It has been over a century since the creation of the first laminated safety glass windscreen, which paved the way for modern windscreens and windscreen repair services.
Since then, there have been an incredible number of safety and technological advancements that have been brought the world of windscreens to a single plate of glass to technologies as advanced as the Aeroscreen.
Here is the evolution of the windscreen, from what was seen as a luxurious extra to the early motor car to an essential piece of equipment that has saved countless lives on the road.
The Early Years
In the early years of the motor car, very little was actually standardised, from the terrifying number of clutches and pedals in many early vehicles to the lack of safety considerations at all.
The first known fatality caused by a motor vehicle was Mary Ward, who died after being thrown from an early steam-powered car as early as 1869.
Despite this, once cars began to be commercially sold, very few had windscreens, and the ones that did had a single pane of flat window glass designed to block flies and dirt and thus avoid the need for driving goggles. Once it got dirty, it could be folded down so the driver could just keep driving.
It was an optional extra on early cars, adding another $100 (close to $3000 in 2021 money) to the price of a model T, which was 11 per cent of the price of the car. It would not be until 1915 that Oldsmobile would sell a car with a windscreen as standard.
Like all early glass, it was notoriously fragile and would shatter into many razor-sharp pieces either as a result of an impact or if a loose stone bounced off it.
With rough roads, no seatbelts and no suspension, accidents were common and often led to drivers and passengers being thrown out of the car through the windscreen, to the point that it became known as the “glass necklace”.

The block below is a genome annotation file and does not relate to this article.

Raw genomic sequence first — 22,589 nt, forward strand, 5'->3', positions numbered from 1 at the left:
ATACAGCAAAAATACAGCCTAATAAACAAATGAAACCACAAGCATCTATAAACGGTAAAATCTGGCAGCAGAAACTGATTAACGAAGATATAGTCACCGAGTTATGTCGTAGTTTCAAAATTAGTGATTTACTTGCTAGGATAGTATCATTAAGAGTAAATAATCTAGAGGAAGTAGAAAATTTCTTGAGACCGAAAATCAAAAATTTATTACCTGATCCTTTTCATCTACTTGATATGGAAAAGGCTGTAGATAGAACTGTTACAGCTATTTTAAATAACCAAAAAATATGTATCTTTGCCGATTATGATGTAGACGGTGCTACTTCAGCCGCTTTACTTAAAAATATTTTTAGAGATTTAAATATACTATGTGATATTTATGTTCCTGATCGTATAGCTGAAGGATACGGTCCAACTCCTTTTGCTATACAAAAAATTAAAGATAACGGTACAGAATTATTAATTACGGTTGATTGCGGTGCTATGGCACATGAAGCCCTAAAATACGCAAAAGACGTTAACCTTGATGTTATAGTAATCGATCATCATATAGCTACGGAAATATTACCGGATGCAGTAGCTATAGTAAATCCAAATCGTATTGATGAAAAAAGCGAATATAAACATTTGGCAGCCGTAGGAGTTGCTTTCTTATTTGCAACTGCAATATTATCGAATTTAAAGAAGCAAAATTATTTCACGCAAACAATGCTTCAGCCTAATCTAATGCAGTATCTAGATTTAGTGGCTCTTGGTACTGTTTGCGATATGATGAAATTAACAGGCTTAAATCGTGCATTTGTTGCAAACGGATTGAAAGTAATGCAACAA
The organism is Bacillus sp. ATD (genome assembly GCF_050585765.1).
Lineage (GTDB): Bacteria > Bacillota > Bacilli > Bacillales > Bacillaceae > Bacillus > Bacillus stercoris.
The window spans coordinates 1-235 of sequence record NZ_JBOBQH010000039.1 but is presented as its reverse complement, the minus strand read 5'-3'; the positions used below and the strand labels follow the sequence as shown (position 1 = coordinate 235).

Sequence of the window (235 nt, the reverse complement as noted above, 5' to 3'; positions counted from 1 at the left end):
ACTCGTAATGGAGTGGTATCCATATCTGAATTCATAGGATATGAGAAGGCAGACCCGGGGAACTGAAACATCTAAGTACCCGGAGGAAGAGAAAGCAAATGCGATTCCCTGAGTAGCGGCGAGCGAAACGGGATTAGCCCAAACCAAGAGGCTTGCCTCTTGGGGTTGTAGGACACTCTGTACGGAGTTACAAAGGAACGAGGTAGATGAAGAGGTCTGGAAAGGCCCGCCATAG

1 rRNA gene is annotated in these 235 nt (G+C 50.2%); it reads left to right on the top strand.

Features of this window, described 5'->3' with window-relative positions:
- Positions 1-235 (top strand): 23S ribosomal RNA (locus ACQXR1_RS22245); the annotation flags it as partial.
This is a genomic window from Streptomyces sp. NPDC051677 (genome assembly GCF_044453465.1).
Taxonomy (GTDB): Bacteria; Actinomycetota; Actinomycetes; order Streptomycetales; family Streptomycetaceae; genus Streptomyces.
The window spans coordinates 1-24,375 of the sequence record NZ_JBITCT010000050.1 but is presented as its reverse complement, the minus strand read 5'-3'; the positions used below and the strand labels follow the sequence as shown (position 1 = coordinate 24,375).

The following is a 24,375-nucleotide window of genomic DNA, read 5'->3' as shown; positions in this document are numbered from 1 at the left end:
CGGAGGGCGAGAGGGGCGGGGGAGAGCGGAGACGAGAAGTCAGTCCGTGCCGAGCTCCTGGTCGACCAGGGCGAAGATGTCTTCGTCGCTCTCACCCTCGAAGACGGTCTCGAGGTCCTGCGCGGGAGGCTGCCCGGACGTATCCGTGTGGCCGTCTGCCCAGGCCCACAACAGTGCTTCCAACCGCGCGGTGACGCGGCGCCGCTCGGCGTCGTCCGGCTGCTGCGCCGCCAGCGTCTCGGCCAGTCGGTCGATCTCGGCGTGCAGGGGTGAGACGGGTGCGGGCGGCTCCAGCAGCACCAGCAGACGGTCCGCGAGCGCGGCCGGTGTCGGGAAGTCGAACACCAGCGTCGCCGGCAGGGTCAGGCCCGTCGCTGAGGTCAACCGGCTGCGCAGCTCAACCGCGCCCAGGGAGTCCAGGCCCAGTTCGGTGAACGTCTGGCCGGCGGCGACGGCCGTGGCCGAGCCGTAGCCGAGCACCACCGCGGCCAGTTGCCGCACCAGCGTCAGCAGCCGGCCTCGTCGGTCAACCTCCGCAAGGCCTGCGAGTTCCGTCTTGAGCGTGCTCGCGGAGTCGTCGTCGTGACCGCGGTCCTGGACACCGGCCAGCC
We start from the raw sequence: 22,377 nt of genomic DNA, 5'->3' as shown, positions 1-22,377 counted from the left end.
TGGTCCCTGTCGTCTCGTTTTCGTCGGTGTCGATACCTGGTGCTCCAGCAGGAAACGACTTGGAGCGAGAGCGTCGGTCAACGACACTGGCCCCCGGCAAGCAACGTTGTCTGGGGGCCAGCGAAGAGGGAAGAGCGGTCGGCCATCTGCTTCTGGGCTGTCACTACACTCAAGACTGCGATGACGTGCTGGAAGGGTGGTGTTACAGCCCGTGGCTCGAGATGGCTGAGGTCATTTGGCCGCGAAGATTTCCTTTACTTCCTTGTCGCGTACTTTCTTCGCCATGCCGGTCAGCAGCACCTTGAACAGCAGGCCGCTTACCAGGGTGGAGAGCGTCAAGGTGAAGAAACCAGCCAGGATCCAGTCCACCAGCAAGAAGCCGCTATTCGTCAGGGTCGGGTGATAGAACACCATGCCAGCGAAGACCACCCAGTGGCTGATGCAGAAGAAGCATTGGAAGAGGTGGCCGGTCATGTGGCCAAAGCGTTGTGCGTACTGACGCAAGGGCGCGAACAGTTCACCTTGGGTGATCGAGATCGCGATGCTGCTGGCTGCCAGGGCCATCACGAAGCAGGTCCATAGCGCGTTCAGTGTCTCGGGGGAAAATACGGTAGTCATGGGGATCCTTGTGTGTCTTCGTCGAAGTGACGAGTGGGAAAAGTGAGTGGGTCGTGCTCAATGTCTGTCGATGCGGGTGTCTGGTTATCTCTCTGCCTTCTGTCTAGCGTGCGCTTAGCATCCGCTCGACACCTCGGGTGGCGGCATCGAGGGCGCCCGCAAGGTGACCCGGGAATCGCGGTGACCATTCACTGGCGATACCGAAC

The Dawn Of Change
A solution would soon arrive from France, however, in the form of Triplex, the first laminated safety glass ever sold.
By 1912 the glass was available on windscreens (although it was mostly used for gas masks), and by 1919 Henry Ford had started to order its use on all of his vehicles, and when the Model A was finally released in 1927 its use of Triplex glass was a major selling point.
This system of laminated glass would eventually be superseded by tempered glass, a heat-treated windscreen that was shatter-resistant, harder and stronger, as well as multi-layered laminated glass that would bend slightly on impact without immediately shattering.
There would be design changes as well, with the flat windscreen being replaced with a split v-shaped one on 1930s Cadillacs, but in 1934, the Chrystler CW Airflow Custom Imperial had the first one-piece curved windscreen.
Whilst this car was a sales disaster, the panoramic curved windscreen became a vitally useful safety system that allowed for the reduction of blind spots, helping to prevent accidents, as pioneered by the 1953 Buick LeSabre.
From then until the present day, improved technologies, safety legislation and a greater focus on safety in car manufacture have helped to reduce accidents and save lives.